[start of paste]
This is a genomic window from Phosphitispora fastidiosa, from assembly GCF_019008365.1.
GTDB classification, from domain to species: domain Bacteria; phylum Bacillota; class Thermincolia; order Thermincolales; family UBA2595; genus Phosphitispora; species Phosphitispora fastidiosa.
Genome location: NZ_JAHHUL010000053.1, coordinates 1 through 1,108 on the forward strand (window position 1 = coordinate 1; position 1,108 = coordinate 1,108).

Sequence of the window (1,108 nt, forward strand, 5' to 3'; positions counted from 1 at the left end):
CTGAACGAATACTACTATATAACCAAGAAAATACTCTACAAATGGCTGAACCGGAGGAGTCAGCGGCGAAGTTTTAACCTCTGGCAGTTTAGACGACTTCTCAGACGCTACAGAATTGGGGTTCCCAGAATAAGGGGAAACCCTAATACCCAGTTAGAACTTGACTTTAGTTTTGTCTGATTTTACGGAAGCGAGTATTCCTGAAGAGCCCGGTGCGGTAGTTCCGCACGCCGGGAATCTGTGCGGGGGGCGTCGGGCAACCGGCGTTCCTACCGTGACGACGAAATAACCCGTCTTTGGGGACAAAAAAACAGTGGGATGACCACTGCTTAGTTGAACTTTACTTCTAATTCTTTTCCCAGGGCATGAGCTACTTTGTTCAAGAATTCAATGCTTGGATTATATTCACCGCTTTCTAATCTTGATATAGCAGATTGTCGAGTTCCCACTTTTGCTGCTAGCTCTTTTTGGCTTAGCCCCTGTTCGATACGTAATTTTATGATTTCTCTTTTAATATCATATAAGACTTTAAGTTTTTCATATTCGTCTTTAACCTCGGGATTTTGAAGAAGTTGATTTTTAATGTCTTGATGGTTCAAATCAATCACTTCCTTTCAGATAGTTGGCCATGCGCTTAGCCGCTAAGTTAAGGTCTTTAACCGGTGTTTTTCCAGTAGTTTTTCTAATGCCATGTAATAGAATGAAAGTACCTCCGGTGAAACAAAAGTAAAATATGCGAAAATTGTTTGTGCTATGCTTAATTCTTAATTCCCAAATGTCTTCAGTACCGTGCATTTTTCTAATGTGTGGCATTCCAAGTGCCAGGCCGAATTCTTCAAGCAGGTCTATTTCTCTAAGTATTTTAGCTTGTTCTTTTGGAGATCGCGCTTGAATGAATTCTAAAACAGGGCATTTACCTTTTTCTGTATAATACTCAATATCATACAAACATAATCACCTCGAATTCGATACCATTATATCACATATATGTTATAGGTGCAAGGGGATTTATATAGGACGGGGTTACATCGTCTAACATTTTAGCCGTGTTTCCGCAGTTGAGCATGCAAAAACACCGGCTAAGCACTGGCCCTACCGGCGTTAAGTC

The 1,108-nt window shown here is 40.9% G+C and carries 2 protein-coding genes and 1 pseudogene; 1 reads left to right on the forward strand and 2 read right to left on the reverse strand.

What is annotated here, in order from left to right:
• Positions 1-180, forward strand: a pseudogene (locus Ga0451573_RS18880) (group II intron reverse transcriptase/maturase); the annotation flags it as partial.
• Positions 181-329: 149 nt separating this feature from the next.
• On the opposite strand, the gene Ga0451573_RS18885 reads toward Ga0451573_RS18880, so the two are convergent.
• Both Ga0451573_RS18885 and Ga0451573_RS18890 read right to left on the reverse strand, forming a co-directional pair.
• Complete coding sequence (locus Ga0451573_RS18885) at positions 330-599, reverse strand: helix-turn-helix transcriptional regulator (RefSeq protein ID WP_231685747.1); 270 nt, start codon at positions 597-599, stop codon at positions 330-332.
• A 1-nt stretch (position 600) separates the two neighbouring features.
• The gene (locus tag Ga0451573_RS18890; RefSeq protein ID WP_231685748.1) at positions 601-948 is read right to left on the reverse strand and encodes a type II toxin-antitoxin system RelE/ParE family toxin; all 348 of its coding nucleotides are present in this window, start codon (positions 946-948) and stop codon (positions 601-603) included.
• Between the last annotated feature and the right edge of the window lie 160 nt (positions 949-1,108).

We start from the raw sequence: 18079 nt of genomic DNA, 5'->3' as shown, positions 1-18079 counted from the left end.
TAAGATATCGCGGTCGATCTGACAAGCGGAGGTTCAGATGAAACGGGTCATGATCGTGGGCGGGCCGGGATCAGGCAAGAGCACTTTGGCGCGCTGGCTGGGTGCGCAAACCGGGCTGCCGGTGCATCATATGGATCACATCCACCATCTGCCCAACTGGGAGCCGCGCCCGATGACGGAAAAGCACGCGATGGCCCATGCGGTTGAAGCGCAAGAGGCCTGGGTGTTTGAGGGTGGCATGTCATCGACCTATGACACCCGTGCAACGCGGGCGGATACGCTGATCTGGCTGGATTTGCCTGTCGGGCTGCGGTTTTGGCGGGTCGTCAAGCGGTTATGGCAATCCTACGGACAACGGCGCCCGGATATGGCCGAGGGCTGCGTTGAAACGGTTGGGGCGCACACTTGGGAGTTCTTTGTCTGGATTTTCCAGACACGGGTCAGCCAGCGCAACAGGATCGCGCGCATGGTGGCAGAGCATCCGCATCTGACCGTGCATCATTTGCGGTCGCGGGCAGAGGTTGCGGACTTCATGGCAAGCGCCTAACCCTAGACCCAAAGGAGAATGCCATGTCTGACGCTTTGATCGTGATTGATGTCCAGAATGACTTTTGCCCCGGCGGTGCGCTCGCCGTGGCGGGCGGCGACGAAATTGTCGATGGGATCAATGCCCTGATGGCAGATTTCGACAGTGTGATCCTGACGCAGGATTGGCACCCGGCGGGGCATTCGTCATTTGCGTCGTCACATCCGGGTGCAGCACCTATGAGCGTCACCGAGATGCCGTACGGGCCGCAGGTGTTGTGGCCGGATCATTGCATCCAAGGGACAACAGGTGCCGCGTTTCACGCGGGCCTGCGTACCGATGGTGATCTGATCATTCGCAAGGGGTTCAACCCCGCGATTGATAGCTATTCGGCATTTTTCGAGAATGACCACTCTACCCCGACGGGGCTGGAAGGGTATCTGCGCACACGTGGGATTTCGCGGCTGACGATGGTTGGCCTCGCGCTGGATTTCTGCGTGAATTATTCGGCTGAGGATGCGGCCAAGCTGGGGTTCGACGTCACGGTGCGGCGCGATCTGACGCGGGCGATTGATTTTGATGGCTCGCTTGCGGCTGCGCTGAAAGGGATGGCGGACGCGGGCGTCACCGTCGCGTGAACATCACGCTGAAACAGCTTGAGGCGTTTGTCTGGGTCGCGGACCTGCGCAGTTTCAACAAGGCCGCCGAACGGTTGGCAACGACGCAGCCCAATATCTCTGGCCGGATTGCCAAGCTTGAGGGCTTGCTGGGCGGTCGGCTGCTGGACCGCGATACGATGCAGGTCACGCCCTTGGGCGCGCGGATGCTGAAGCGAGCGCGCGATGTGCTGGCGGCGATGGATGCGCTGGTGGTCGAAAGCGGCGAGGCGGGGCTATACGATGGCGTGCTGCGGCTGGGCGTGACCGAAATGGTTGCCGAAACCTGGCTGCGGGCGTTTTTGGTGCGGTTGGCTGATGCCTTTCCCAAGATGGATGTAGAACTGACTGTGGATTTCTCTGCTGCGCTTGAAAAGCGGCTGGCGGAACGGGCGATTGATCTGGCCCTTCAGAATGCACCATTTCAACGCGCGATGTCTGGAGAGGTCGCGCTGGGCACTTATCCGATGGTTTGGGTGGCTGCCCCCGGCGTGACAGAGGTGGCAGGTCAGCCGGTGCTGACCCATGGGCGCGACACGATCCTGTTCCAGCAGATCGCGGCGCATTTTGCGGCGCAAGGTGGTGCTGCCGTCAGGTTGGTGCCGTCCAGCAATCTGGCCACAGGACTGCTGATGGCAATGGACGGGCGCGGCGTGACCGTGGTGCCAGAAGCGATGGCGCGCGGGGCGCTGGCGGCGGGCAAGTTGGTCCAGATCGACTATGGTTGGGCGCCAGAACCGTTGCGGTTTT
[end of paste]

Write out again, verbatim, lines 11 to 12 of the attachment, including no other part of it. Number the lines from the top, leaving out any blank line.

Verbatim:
• Both Ga0451573_RS18885 and Ga0451573_RS18890 read right to left on the reverse strand, forming a co-directional pair.
• Complete coding sequence (locus Ga0451573_RS18885) at positions 330-599, reverse strand: helix-turn-helix transcriptional regulator (RefSeq protein ID WP_231685747.1); 270 nt, start codon at positions 597-599, stop codon at positions 330-332.